Friday, September 01, 2017

On A "Gas Shortage"

So in the central part of a certain state that starts with a "T" and has recently been hit a hurricane, the rumor is out that there is a gas shortage coming.  And so somehow, we went from business as normal all week to "Gaspocalypse" in the course of about 5 hours.

It is crazy.  Driving about this evening and afternoon,, every gas station I passed had lines, sometimes out into lanes of traffic.  Mind you, this was after the media and government had been announcing for at least the preceding 3 hours that there in fact was no fuel shortage.  By the time I came home from class at 10, many of the stations I had passed had their pumps roped off or covered - and the ones that did not still had lines trying to get fuel.  A local station by us raised their prices twice in one day:  Started the day at $2.29, ended the day at $2.59 - and there were people still lined up waiting.

Somewhat curiously (to myself, anyway) I predicted this was going to happen - not so much the gas shortage as the perception of the gas shortage.  The van was filled twice over the weekend just in case.  I got gas this morning (I usually get it on Tuesday nights, but had to push it off) at $1.98 at PriceCo; out of curiousity I want to drive by tomorrow and see what the status is.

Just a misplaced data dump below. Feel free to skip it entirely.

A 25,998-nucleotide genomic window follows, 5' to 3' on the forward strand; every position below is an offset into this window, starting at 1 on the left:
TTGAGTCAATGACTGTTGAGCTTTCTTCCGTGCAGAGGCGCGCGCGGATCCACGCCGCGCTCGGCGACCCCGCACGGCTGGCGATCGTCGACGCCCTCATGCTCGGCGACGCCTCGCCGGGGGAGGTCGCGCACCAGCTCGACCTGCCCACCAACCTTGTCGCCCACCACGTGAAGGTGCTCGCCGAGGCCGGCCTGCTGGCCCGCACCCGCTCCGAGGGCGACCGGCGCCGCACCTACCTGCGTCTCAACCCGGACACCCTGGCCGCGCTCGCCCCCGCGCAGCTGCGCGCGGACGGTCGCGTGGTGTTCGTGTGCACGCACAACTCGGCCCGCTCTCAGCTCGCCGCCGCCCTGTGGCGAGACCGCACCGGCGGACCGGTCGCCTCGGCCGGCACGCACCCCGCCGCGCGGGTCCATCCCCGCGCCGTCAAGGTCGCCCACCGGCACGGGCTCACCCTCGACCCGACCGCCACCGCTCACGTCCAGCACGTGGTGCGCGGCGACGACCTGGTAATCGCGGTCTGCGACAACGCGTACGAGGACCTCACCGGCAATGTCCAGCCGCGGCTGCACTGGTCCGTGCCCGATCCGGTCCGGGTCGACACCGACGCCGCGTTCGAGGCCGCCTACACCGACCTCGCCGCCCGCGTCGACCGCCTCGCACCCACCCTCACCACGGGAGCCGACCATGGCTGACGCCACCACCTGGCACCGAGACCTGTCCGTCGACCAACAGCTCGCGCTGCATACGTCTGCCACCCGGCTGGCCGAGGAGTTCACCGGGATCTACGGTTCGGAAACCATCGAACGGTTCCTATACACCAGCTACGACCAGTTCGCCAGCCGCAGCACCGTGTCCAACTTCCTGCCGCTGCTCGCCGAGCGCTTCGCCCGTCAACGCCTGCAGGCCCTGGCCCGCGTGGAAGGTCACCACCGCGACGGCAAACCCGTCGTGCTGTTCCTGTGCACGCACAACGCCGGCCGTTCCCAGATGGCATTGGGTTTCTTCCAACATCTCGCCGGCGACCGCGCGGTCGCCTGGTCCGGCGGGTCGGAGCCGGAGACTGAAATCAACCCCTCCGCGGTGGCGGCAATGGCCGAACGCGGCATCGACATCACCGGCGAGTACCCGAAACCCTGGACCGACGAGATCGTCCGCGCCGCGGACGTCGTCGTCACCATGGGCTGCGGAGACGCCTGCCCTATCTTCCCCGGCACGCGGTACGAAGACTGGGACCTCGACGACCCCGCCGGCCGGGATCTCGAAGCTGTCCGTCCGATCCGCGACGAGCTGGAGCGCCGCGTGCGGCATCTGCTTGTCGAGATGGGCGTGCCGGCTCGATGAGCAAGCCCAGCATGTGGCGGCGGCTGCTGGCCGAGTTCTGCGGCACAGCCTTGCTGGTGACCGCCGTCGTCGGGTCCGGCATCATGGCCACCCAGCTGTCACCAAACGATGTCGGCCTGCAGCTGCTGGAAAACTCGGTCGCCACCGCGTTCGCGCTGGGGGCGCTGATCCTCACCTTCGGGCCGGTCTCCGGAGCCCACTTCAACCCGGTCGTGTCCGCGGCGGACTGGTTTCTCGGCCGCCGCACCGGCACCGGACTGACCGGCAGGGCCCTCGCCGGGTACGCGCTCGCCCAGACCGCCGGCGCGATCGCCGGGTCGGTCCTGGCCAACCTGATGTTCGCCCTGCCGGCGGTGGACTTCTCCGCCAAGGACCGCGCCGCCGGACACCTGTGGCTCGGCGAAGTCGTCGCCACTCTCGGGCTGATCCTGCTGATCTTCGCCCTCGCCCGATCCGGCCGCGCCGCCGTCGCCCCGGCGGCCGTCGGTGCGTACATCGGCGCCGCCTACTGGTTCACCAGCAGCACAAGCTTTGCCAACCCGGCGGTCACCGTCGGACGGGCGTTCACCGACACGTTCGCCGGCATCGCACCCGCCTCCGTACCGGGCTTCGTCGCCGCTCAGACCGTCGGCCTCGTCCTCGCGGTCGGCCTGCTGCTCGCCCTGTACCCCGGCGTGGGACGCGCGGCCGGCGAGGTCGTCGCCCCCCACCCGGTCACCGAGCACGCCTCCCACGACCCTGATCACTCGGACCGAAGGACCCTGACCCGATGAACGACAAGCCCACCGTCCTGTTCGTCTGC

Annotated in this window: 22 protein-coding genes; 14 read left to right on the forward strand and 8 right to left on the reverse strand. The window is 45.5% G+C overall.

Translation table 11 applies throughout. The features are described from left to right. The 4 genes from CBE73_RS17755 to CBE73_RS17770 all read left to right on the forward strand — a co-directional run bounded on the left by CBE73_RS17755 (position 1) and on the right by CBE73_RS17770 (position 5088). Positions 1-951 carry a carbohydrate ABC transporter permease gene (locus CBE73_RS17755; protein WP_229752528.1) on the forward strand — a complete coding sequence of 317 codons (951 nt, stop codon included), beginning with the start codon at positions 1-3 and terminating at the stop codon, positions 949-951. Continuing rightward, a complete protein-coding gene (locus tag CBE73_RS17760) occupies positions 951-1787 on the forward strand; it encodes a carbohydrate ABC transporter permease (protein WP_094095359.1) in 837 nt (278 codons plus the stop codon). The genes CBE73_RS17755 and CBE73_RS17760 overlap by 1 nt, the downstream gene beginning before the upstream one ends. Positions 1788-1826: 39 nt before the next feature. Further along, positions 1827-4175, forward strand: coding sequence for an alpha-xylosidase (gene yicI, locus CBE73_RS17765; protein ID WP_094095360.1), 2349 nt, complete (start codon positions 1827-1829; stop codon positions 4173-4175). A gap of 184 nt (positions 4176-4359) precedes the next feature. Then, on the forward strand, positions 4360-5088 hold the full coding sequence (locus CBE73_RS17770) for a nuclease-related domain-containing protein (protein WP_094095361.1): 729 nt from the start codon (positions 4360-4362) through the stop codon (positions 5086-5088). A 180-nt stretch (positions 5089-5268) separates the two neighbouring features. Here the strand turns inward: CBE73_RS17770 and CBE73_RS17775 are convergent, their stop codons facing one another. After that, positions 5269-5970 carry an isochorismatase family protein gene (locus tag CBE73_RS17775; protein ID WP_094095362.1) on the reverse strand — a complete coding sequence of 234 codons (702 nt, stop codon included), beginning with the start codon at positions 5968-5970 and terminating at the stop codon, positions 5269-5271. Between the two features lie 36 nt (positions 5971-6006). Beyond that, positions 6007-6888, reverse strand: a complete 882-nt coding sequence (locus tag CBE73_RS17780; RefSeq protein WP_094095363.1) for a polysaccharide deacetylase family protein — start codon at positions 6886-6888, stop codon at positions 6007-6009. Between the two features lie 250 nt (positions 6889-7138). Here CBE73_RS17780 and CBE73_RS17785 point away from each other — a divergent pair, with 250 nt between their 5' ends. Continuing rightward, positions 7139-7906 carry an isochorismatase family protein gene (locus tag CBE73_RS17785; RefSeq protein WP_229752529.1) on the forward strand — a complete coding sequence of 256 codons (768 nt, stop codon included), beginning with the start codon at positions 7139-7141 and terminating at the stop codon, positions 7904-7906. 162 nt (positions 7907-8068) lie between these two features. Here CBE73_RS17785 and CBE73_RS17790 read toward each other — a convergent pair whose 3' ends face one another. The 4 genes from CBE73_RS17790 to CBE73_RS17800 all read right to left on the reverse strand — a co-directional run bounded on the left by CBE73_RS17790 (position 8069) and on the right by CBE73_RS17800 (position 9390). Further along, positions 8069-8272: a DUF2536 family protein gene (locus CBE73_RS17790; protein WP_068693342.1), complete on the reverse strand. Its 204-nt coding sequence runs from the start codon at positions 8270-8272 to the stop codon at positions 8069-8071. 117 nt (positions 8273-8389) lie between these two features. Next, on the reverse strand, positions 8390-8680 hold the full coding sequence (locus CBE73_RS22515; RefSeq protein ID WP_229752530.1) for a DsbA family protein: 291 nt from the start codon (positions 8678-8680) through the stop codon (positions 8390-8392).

The actual lessons here - beyond do not believe everything your read or hear - are two:

1)  Being prepared means you never have to get prepared.  Maybe you have to stock up a bit, but not as if you had nothing at all.

2)  When people react, they overreact.  Imagine if this was an actual emergency - or if it involved more than just fuel.

3)  (Bonus Round)  I think a great many people drive around with their fuel tanks much more empty than they should be.

I have said it before:  the modern economy is an incredibly fragile interlace of webs.  The unraveling of only a few can have dramatic impacts.  Add to that the tendency of people to act foolishly and in herds in a crisis and we have all the makings of a real disaster.


  1. All true.

    But in the paycheck to paycheck economy, it will probably continue to happen.

  2. It certainly exposes the fractures of the paycheck to paycheck economy. The question is if anyone will listen to what circumstances are trying to teach.

  3. Good post. People always overreact to the media...but isn't that what they really want? It fuels more stories for them. One of the reasons I don't pay attention to media anymore.

  4. Thanks Rain! Oddly enough, social media has made things worse, not better. Once upon a time - within my lifetime - it took days for such things to happen given that media was print, television, and radio. Now, it can happen almost instantly.


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